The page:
- California State Military
- The California
State Military Museum
- Preserving California's
- Historic California
- Fort Irwin
- (Mojave Antiaircraft
Range, Camp Irwin)
- The Fort Irwin area is rich with history
dating back almost 15,000 years, when Indians of the Lake Mojave
Period were believed to live in the area. Indian settlements
and pioneer explorations in the area were first recorded when
Father Francisco Barces, a Spaniard, traveled the Mojave Indian
Trail in 1796. During his travels, he noted several small bands
of Indians and is believed to have been the first European to
make contact with the Indians of this area.
- Jedediah Smith is thought to have been
the first American to explore the area in 1826. A fur trapper,
Smith was soon followed by other pioneers traveling the Old Spanish
Trail between Santa Fe and Los Angeles. Bitter Springs, on the
eastern edge of Fort Irwin, was a favorite stop over site.
- In 1844, CPT John C. Fremont, accompanied
by Kit Carson, was the first member of the US Army to visit the
Fort Irwin area. CPT Fremont established a camp near Bitter Springs
that served travelers on the Old Spanish Trail, and later the
Mormon Trail, linking Salt Lake City to California. This camp
was later to become an important supply center for pioneers during
California's settlement and gold rush.
- The California Gold Rush brought prosperous
trade and unexpected trouble to the area. As California grew,
and more travelers used the trails to enter the territory, raids
and horse stealing became a problem. In 1846, the Army's "Mormon
Battalion" patrolled the Fort Irwin area to control the
raiding and horse stealing. During the Indian Wars the Army constructed
a small stone fort overlooking Bitter Springs and patrolled the
Fort Irwin area.
- In the 1880's the area experienced an
economic boom with the discovery of borax at Death Valley. From
the late 1800's to the early 1900's, the area began to grow tremendously
as mining operations of all types flourished. Soon railroads,
workers, and businesses led to the establishment of the nearby
town of Barstow.
- The years following the Indian Wars were
quiet militarily. In 1940, President Franklin Roosevelt established
the Mojave Anti-Aircraft Range, a military reservation of approximately
1000 square miles in the area of the present Fort Irwin. In 1942,
the Mojave Anti-Aircraft Range was renamed Camp Irwin, in honor
of MG George LeRoy Irwin, commander of the 57th Field Artillery
Brigade during World War I. Two years later, Camp Irwin was deactivated
and placed on surplus status.
- Camp Irwin reopened its gates in 1951
as the Armored Combat Training Area and served as a training
center for combat units during the Korean War. Regimental tank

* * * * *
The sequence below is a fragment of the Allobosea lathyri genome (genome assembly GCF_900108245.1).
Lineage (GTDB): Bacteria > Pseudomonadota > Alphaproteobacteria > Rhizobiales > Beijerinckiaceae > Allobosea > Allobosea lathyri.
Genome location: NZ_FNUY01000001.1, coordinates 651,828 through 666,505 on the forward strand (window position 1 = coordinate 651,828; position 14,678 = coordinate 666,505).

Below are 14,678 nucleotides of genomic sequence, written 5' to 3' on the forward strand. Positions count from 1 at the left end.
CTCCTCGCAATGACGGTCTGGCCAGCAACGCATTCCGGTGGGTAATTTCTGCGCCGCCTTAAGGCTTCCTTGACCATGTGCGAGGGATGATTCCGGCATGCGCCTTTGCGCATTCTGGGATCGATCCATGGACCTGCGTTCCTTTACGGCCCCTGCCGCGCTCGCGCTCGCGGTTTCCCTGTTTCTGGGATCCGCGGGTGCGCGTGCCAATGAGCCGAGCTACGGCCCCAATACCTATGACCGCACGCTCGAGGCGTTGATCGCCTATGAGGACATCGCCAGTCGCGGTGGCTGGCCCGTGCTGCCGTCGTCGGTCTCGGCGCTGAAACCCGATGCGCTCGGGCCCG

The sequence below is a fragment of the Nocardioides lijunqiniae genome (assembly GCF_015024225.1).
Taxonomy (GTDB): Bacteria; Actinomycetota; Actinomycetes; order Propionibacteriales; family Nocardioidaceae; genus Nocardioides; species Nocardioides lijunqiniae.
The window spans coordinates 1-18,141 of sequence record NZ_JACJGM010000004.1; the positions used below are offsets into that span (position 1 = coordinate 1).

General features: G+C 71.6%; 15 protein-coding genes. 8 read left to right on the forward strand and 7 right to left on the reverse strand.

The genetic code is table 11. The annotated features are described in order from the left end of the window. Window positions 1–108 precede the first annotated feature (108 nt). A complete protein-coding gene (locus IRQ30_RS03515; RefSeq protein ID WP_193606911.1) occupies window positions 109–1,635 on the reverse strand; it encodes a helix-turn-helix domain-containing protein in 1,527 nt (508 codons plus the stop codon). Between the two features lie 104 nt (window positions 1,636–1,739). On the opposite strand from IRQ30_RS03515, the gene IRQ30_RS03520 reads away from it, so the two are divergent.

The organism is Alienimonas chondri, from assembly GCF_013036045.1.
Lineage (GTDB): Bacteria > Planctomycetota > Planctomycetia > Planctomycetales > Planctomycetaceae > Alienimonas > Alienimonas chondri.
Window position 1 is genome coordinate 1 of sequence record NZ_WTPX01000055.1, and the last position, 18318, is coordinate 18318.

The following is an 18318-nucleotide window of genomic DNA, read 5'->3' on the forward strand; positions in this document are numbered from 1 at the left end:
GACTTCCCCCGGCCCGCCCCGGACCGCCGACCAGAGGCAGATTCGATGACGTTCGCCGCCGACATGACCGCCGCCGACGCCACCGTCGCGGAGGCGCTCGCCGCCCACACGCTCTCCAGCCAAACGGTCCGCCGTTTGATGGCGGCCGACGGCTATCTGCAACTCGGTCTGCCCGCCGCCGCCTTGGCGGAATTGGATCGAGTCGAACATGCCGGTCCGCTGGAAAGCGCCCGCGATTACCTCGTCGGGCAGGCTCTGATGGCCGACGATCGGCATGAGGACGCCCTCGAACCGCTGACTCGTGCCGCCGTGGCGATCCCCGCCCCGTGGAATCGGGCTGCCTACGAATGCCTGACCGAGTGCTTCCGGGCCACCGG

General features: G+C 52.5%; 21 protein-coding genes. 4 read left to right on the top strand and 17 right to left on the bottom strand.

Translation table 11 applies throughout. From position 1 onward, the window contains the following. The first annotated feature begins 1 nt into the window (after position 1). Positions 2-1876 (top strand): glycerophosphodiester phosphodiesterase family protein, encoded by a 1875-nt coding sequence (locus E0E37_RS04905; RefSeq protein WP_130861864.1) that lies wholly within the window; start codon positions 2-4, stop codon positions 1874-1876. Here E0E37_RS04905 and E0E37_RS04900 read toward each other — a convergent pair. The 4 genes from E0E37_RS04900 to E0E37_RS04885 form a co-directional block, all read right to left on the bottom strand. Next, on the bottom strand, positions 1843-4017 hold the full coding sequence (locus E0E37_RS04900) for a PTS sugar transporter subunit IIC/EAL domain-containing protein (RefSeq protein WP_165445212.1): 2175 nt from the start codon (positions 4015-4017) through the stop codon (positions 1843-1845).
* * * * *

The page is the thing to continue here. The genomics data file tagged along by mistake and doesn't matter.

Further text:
companies of the 43d Infantry Division from Camp Pickett, Virginia
were the first to train at the new facility.
- The post was designated a permanent installation
on 1 August 1961 and renamed Fort Irwin. During the Vietnam buildup,
many units, primarily artillery and engineer, trained and deployed
from Fort Irwin.
- In January 1971,the post was deactivated
again and placed in maintenance status under the control of Fort
MacArthur (Los Angeles), California. The California National
Guard assumed full responsibility for the post in 1972. From
1972 to late 1980, Fort Irwin was used primarily as a training
area by the National Guard and reserve components.
- On August 9, 1979, the Department of the
Army announced that Fort Irwin had been selected as the site
for the National Training Center. With over 1000 square miles
for maneuver and ranges, an uncluttered electromagnetic spectrum,
airspace restricted to military use, and its isolation from densely
populated areas, Fort Irwin was an ideal site for a National
Training Center. The National Training Center was officially
activated October 16, 1980 and Fort Irwin returned to active
status on July 1, 1981.
- Since its activation, the National Training
Center has witnessed many firsts. The first unit to train against
the Opposing Force at the NTC were from 1st Brigade, 1st Infantry
Division in January 1982. Infantry and engineer units first augmented
the Opposing Force in 1984. June 1984 saw the first use of M1
Abrams tanks and M2 Bradley fighting vehicles on the National
Training Center battle field. The first armored cavalry squadron
rotation occurred in November 1984. Units from the 101st Airborne
Division participated in the first light force rotation in March
1985. The 197th Infantry Brigade participated in the first extended
rotation with brigade operations in June 1985. The first urban
terrain mission was conducted at the National Training Center
Pioneer Training Facility in December 1993.
- The National Training Center and Fort
Irwin continue to serve as the Army's premier training center.
Officials from many countries have visited the National Training
Center and use it as a model to build their own training centers.
As in the past, Fort Irwin pits soldiers against a harsh environment,
but now adds a determined and formidable opposing force. As during
World War II, Korea, Vietnam, and Desert Storm, the National
Training Center and Fort Irwin continue to train units to fight
and win on the battlefield.
- Fort Irwin's famed
Rock Pile. Units that have trained here for decades have added
their insignia to this monument near the post's entrance
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